When UNESCO declared 2015 the ‘International Year of Light and Light-Based Technologies’, across the world a calendar filled with symposia and high-profile educational campaigns was inaugurated on the history of light-based discoveries, the ways in which our contemporary societies use it as a resource and will employ it in the future. UNESCO, however, chose the year 2015 as it supposedly marks the 1000th anniversary of the publication of a book, which like no other work of the medieval period, impacted for many centuries to come how pre-modern societies in the Middle East and Europe would think of the medium of light and vision. In the centre of the celebrations connected to the International Year of Light stood the medieval Muslim polymath Abu al-Hasan ibn al-Hasan ibn al-Haytham al-Basri al-Misri – known as Alhacen or Alhazen (a transliteration of ‘al-Hasan’) in the West – and his best known work, the Kitab al-Manazir, usually translated as the ‘The Book on Optics’.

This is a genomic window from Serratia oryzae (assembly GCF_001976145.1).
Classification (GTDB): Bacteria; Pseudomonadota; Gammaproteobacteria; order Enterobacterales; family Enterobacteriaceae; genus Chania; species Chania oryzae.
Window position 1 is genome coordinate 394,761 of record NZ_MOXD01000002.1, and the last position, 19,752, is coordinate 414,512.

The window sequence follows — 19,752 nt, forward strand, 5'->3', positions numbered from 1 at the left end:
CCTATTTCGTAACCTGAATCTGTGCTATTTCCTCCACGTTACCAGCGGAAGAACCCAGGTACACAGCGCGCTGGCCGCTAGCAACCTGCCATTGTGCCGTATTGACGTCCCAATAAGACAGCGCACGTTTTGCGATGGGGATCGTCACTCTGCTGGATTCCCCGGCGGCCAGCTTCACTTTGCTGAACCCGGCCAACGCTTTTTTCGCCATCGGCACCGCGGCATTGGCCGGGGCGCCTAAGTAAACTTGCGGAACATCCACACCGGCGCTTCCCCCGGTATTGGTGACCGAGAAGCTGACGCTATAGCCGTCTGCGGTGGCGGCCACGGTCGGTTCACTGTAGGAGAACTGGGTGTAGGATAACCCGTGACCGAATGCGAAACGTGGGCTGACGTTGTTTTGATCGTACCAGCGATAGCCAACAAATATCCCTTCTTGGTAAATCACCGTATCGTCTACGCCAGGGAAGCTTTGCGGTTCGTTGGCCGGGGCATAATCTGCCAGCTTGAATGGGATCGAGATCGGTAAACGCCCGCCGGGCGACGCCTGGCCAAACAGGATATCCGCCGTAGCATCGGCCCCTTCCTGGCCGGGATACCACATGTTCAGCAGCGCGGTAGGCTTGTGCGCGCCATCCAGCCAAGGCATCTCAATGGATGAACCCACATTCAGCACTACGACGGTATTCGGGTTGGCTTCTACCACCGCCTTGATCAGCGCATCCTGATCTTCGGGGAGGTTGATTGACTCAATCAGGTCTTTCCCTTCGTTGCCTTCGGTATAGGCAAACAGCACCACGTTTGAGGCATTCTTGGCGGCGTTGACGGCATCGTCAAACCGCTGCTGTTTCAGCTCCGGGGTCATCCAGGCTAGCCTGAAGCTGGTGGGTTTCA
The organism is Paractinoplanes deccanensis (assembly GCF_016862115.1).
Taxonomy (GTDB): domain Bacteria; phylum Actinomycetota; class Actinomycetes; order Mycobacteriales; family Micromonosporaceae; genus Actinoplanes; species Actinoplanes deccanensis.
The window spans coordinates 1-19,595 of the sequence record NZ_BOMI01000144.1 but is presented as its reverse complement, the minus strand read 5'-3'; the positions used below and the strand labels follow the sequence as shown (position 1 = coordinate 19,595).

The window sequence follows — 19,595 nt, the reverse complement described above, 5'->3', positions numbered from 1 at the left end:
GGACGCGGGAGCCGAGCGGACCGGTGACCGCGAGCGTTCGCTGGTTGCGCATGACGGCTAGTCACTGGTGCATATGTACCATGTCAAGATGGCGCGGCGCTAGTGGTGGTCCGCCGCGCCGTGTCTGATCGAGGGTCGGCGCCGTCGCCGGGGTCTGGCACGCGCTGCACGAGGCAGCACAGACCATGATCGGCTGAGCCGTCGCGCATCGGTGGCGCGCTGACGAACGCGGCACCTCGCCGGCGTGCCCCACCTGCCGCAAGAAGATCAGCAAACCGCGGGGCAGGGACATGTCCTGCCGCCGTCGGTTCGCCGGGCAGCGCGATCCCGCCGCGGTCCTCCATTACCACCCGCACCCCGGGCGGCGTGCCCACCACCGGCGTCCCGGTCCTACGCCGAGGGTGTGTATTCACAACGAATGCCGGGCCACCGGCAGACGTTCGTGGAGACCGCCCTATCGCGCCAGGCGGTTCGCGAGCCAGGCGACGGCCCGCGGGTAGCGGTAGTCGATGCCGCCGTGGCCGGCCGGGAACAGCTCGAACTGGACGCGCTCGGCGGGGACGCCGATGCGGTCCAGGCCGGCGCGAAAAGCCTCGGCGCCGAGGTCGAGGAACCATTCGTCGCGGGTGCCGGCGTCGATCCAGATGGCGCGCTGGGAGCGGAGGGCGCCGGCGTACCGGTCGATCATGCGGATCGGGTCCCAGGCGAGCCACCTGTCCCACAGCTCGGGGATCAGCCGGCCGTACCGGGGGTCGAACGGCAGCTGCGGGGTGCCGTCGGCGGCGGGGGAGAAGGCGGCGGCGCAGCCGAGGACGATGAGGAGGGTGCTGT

Ibn al-Haytham appears to have written an autobiography towards the end of his life, which unfortunately, as with so many sources from this period, is lost to us. What we know of it has been discovered only in the form of brief quotations and anecdotes, embedded in a number of mostly late-medieval biographical dictionaries. None of these sources makes the effort to draw a detailed picture of one of the most remarkable thinkers and scientists of the early medieval Islamic world. From these scraps, however, it is possible to reconstruct the main events of Ibn al-Haytham’s life, which took him from al-Basra in Iraq where he was born in 965 CE, eventually to Cairo in Egypt, where he died around the year 1040 CE.